The ledger book that Carol Eckelkamp used in her 20 years as Franklin County’s public administrator is tattered.
She recently retired from the office, but she keeps the optimistic attitude that made her successful.
Eckelkamp, a lifelong Union resident, said she will miss the clients that she served and came to know in the position.
Her job was far from dull because she helped people in hard situations.
Mental illness, old age and childhood abuse afflicted her clients. She handled their finances to make sure they had housing and medical care.
“It’s really sad for me to leave now because they know me,” she said in an interview with The Missourian. “I’m like an extended family member.”
But she decided not to run for the office again, saying there comes a time to retire.
Eckelkamp was the force that kept troubled people from falling into ruin.
“I’ve changed their lives,” she said, noting that she had clients ranging in age from 15 to around 93.
Sometimes it could be scary, such as the time she was face to face with a physically large client who grabbed her arm. She had brought him a present, and she persuaded him to release her by telling him that there was something in the package that he would enjoy.
One of her clients, who was abused as a child, got his life back together and called her on Mother’s Day because he was a new father.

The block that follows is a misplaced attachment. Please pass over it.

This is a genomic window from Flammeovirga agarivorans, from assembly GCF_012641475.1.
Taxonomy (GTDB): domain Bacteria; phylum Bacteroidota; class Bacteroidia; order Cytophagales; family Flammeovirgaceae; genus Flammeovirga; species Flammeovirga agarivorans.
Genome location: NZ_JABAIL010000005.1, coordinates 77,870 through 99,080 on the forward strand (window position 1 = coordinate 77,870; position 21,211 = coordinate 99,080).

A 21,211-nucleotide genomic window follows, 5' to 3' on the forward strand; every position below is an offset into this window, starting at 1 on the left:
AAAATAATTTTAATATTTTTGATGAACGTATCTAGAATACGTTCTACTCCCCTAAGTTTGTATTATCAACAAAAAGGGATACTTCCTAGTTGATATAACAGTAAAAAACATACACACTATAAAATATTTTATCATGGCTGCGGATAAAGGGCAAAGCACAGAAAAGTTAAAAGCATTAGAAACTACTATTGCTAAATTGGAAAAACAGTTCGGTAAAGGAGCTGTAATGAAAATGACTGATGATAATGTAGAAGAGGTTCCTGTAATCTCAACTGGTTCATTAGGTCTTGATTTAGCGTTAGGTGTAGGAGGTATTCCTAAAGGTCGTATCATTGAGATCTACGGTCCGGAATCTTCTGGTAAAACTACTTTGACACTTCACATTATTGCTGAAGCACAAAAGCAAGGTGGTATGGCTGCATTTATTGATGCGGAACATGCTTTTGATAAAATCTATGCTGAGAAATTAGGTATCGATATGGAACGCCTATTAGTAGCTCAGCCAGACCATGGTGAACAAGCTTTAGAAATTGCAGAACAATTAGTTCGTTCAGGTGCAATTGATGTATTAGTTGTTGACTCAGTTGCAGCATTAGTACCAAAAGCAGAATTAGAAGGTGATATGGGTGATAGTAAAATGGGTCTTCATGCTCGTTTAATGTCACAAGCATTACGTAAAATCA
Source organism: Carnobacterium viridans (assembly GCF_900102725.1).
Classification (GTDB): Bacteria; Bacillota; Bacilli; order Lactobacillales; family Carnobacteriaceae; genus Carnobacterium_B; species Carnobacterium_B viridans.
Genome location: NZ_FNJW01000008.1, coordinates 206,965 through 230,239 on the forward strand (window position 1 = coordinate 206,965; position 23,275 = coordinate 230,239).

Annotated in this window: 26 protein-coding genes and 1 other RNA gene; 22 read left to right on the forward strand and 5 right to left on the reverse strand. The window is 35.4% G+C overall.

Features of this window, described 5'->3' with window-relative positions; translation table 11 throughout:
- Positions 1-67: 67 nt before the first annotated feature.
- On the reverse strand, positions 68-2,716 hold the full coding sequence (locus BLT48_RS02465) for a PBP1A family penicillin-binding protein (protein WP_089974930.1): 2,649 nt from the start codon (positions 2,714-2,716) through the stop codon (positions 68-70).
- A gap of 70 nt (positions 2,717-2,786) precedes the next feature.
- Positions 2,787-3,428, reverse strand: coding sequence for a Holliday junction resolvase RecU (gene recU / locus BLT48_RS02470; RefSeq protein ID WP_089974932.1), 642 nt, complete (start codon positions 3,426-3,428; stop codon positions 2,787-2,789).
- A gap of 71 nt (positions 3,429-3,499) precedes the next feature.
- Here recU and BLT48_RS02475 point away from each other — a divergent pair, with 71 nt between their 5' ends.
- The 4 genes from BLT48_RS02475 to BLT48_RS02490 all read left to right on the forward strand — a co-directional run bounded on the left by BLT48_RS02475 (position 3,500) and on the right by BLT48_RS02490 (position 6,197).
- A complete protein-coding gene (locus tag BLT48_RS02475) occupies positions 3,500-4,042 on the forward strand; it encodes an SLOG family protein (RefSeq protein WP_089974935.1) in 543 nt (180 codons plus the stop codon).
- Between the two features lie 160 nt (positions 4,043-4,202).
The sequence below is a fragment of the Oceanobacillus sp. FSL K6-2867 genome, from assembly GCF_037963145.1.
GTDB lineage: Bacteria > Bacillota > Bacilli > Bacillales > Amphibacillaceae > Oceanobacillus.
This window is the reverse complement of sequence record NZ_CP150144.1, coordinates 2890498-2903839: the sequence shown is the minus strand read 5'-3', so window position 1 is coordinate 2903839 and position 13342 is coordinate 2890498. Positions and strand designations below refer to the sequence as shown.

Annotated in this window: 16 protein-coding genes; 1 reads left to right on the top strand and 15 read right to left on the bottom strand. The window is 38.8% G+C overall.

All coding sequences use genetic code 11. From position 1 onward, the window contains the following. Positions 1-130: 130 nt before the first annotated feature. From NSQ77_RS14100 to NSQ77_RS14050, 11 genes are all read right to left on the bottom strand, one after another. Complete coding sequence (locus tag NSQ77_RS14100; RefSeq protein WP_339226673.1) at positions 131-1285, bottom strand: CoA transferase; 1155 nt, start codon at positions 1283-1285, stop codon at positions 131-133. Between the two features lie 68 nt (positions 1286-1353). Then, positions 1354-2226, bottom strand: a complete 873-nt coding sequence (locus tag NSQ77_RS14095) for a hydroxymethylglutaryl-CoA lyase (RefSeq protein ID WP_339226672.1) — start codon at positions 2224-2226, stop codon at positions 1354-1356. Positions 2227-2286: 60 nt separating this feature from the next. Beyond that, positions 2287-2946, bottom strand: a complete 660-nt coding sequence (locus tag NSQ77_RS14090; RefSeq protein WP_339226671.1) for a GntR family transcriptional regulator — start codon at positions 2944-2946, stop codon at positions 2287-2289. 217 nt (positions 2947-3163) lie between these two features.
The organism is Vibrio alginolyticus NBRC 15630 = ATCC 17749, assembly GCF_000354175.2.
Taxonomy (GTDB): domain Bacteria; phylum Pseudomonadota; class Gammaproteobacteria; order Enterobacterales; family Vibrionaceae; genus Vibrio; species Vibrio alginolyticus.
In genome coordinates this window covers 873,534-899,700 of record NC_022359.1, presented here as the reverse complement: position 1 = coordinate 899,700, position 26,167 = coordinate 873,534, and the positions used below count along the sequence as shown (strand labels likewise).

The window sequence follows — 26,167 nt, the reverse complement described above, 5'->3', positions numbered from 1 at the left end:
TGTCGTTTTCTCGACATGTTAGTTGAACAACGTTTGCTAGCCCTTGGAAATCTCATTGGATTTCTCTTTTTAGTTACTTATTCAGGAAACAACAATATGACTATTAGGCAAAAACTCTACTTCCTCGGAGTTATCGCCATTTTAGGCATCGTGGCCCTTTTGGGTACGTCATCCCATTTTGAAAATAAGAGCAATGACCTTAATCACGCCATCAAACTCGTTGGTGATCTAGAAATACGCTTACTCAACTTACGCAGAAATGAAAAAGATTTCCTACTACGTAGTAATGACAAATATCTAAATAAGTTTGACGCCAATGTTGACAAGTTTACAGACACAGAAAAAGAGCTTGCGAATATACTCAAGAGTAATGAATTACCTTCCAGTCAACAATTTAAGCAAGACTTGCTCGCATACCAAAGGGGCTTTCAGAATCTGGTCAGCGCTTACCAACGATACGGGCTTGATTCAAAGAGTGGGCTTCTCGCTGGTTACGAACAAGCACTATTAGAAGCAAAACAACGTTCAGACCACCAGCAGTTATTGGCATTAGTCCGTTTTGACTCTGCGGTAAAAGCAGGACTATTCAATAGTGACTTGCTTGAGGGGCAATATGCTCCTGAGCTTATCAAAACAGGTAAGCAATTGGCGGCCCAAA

Another client hoarded so badly that the bedrooms were inaccessible.
At times, she had more than 100 clients at once. And she was committed to knowing them on a personal level, rather than just paying their bills.
“I love the people I serve,” she said, adding, “You have to figure out the person.”
She took them presents for Christmas and birthdays.
“I find out what they like,” she said. “If they’re diabetic, I get them sugar-free candy.”
She strived to give her clients and their families a “ray of hope,” she said.
Her clients showed their appreciation by sending her homemade cards expressing love.
The Franklin County Probate Court appoints the public administrator to oversee the affairs of people who cannot care for themselves.
Sometimes Eckelkamp was the “bad guy” since she served as the third party between a client and the family.
“I’ve been called the money hog,” she said.
Despite the name calling, she maintained her compassion for her clients.
She could be empathetic for people who have lost much in life, because she never met her dad.
He died in World War II when she was 10 days old, and he never got the letter that she was born.
Also, her stepfather had Alzheimer’s, and she saw what it did to him.
She remembers her grandmother warning her to stay away from a mean family member. But Eckelkamp was unafraid and sat with the person with no problems.
That is the part of Eckelkamp that does not mind confronting what others might avoid and giving people chances.
“I just think it’s my whole character,” she said.